"We ain't throwing him away."
Douglas made the announcement. The other three boys jerked back in reaction to the harshness in his tone of voice. Douglas nodded to let them know he meant what he'd just said, and added, "I seen the
whole thing. A fancy-dressed man in coat and tails climbs out of this expensive-looking carriage. He's got this here basket looped over his arm. He's standing under the streetlamp, so of course I see his face real clear. I seen the woman's face too. She'd been waiting on the corner for him, I figured out, when he gets out of the carriage and goes right to her. She keeps trying to hide her face by pulling the hood down over the top of her head, and the way she's acting makes me think she's good and scared. The man starts getting angry, and it don't take me long to figure out why."
"So? Why was he getting angry?" Cole demanded to know when Douglas didn't immediately continue.
"She didn't want to take the basket, that's why," Douglas explained. He squatted down next to Travis before going on. "She keeps shaking her head, see, over and over. The man's talking up a storm and pointing his finger in her face. Then he pulls out a fat envelope and holds it up in front of her. She comes around then. She snatches it out of his hand as quick as lightning, which makes me think that whatever is inside the envelope is important, and then she finally takes the basket. He climbs back inside the carriage while she's tucking the goods in her pocket."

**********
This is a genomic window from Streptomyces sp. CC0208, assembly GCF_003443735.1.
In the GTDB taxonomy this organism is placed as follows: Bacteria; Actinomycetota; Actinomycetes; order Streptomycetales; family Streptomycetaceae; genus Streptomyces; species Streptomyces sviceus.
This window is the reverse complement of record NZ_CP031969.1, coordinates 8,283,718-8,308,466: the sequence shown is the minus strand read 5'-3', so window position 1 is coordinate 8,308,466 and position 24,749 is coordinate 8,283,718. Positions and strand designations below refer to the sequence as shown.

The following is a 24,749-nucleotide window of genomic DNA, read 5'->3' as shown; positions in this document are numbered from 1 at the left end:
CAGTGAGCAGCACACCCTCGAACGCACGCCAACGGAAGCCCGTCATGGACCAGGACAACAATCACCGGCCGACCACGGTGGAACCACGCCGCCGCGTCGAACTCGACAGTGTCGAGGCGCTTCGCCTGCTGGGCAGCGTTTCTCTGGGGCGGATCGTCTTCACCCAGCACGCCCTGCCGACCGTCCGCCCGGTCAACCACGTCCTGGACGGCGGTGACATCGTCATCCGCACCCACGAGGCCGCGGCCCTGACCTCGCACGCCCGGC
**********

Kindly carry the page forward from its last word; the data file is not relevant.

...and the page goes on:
"Then what happened?" Travis asked.
"She waits until the carriage rounds the corner," Douglas told him. "Then she sneaks into our alley and throws the basket away. I didn't pay the basket much attention at all. I thought there was maybe an old cat inside. Never guessed it could be a baby. Don't think I would have left if I'd known…"
"Where'd you go?" Cole interrupted to ask.
"I'd gotten mighty curious about the envelope in her pocket, so I followed her."
"Did you get it?" Travis wanted to know.
Douglas snickered. "Of course I got it. I don't have the reputation of being the best pickpocket on Market Street for nothing, do I? The woman was in a hurry, but I got into her pocket in the thick of the crowd pushing their way onto the midnight train. She never knew I touched her. Stupid woman. Bet she's just about now figuring out what happened."
"What's inside the envelope?" Cole asked.
"You ain't gonna believe it."
Cole rolled his eyes heavenward. Douglas liked to draw things out. It drove the others crazy. "Honest to God, Douglas, if you don't…"
Travis interrupted his threat. "I got me something important to say," he blurted out. He wasn't the least bit interested in the contents of the envelope. His thoughts were on the baby. "We're all agreed we ain't throwing the little fella away. So now I'm wondering who we're gonna give him to."